Thirty five years ago this July was the last time I lined up for nationals and it was the 1985 edition in Hamilton. The 85 road course was brutal and with the first climb up Sydenham Hill, now know as Clara’s Climb, there were only ten of us left out of 60+ riders. I was the only Albertan to make the selection and it was probably one of the hardest races I competed in. BC and Quebec riders constantly attacked and I had to close most of the breaks down and after six laps I went solo and was eventually reeled in. I finished seventh. In two weeks I plan on taking the start line at the 2019 Canadian National Masters Championships in Victoria. Going to nationals is a milestone and symbolic for surviving cancer but I’m not expecting the same level of form I had as a junior.
My race number from Hamilton Road Nationals
Several years ago I planned to race the 2018 edition but I got derailed with cancer and had a different battle to contend with. When I was informed of my diagnosis I had three thoughts racing through my mind… losing my family, dying and a premature end to cycling! When the prognosis changed to the positive, one of the first thoughts that came to mind was will I race again and when can I start training! Three months, six months… a year? I wasn’t sure if I would or if I had it in me to start over but I’ve been chipping away at training and managing about 8-10 hours a week since January and my legs are coming back. I’m not quite there in terms of race fitness and two weeks ago I got spat out the back in both races I started but I did my best with what I had in the tank. Being at the back of the pack isn’t something I’m use to but I clearly remember my first race back ten years ago and I was dead fucking last and I loved it because it meant every race will only get better. I’m glad I have it in my memory to know what it’s like to be coming from behind and the be honest just being on a bike and in a race is a victory. I have no illusions.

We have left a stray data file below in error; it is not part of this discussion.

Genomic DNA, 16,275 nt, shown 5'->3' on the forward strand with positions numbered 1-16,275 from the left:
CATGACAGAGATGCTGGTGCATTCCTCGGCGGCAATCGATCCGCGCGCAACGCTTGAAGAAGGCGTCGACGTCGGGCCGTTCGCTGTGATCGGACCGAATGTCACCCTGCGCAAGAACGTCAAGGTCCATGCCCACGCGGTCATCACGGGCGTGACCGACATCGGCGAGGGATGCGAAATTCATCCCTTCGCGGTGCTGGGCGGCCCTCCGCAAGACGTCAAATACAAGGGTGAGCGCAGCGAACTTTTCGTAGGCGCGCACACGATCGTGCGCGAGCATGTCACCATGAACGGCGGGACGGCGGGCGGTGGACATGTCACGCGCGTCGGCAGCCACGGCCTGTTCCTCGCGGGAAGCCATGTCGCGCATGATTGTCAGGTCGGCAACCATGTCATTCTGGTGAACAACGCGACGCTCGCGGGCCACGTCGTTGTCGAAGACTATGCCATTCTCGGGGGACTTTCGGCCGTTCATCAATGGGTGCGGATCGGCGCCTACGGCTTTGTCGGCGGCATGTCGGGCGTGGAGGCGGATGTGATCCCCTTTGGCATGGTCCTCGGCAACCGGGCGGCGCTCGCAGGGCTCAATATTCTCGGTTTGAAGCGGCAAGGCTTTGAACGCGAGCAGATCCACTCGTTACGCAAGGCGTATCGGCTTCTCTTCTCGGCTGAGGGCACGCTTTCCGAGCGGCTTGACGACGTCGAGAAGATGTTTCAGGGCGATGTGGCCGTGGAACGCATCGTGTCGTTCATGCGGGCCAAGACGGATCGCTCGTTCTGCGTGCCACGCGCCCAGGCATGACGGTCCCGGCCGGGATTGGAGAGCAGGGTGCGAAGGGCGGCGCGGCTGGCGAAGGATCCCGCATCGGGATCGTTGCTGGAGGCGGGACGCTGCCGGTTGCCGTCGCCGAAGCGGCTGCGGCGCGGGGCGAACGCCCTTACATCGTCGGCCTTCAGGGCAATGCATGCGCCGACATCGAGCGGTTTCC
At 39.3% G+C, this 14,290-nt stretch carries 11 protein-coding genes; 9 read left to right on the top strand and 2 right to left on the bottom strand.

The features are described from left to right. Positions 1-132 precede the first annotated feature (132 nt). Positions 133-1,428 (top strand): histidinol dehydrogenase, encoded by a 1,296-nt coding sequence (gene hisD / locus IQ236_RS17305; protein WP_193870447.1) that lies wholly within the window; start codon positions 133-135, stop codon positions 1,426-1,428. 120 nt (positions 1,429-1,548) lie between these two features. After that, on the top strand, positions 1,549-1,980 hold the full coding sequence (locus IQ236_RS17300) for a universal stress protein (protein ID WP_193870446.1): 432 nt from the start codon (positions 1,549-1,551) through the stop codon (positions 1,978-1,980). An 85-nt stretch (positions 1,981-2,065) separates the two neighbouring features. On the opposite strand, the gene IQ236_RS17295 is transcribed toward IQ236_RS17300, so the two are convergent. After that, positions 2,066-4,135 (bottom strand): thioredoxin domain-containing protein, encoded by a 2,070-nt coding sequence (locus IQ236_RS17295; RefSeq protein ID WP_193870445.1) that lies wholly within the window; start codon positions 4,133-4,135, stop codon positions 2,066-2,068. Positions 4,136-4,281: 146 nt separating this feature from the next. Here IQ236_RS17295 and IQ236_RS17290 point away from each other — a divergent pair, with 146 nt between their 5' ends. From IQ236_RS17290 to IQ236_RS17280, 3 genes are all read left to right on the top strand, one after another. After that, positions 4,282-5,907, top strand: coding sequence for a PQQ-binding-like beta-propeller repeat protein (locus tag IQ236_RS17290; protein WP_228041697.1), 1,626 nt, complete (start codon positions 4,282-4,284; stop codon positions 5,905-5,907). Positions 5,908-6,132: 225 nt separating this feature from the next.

I know that I’m not where I need to be to race competitively but it will come with time and training. Travelling to Victoria is a bit premature in terms of training and race fitness, that and my body is still repairing itself from chemo but for me it’s symbolic and it’s a story with a happy ending.
Cancer destroys lives and I’m not unique in any way. One in two people will be given a cancer diagnosis in their life, based on recent statistics, but that doesn’t mean your life is over. Getting through cancer is a challenge, a fight and a journey and if you get past it there is an opportunity to show others that you can move on and go back to the things you love to do and be with those that you love.
If you are in Victoria come see me race! June 6-9. I’ll be the guy at the back of the pack or maybe taking a flier in the criterium which would be a classic Kendal move.
Keep on moving and thanks for checking in!